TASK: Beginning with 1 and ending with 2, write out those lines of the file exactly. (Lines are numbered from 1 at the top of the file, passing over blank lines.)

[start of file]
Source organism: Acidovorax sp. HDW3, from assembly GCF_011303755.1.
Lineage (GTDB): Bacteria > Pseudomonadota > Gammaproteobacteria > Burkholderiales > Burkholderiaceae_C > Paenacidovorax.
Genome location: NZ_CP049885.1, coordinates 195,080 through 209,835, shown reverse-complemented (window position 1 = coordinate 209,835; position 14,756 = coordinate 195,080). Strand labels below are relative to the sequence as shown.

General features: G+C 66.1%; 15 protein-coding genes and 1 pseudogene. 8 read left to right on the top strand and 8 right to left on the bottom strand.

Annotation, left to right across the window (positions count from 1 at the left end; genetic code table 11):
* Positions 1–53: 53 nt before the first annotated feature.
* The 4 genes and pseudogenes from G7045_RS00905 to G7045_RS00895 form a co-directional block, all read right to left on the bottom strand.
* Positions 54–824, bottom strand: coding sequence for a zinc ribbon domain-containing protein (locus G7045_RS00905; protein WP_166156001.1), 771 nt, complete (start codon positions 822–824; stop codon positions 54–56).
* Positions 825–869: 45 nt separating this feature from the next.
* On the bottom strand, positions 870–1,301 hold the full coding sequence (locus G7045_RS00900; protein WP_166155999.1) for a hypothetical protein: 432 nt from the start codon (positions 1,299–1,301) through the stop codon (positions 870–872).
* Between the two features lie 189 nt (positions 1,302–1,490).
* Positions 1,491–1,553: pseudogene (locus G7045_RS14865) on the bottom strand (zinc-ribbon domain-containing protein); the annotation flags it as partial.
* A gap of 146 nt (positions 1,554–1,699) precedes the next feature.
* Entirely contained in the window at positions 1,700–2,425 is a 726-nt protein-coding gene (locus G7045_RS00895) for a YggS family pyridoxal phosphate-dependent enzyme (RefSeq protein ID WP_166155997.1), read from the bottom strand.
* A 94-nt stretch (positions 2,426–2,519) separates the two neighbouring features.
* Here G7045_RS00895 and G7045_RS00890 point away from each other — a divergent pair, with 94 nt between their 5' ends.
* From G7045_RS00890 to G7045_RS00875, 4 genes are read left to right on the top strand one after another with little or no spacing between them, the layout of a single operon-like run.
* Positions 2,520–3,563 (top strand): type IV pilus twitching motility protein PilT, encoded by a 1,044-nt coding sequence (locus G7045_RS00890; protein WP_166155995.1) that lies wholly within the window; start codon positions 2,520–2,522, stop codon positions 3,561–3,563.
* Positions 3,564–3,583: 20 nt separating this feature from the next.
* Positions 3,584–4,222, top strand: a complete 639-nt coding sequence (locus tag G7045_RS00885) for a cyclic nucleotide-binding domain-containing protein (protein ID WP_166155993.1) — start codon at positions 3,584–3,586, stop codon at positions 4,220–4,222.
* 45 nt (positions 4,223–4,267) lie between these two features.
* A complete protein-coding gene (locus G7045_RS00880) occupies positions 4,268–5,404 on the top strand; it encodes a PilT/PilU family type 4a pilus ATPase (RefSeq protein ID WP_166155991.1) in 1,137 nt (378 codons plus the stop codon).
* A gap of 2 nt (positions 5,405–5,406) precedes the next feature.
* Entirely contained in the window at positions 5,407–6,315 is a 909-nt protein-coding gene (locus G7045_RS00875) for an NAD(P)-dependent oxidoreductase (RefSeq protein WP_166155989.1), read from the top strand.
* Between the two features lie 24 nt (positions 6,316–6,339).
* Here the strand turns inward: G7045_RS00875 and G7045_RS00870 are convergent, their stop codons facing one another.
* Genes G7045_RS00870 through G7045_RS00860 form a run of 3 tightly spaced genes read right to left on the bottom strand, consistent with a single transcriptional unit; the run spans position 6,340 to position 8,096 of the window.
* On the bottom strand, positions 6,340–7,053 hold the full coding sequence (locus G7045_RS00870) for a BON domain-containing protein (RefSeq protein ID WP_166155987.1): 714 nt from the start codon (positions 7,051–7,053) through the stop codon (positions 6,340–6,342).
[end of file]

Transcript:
Source organism: Acidovorax sp. HDW3, from assembly GCF_011303755.1.
Lineage (GTDB): Bacteria > Pseudomonadota > Gammaproteobacteria > Burkholderiales > Burkholderiaceae_C > Paenacidovorax.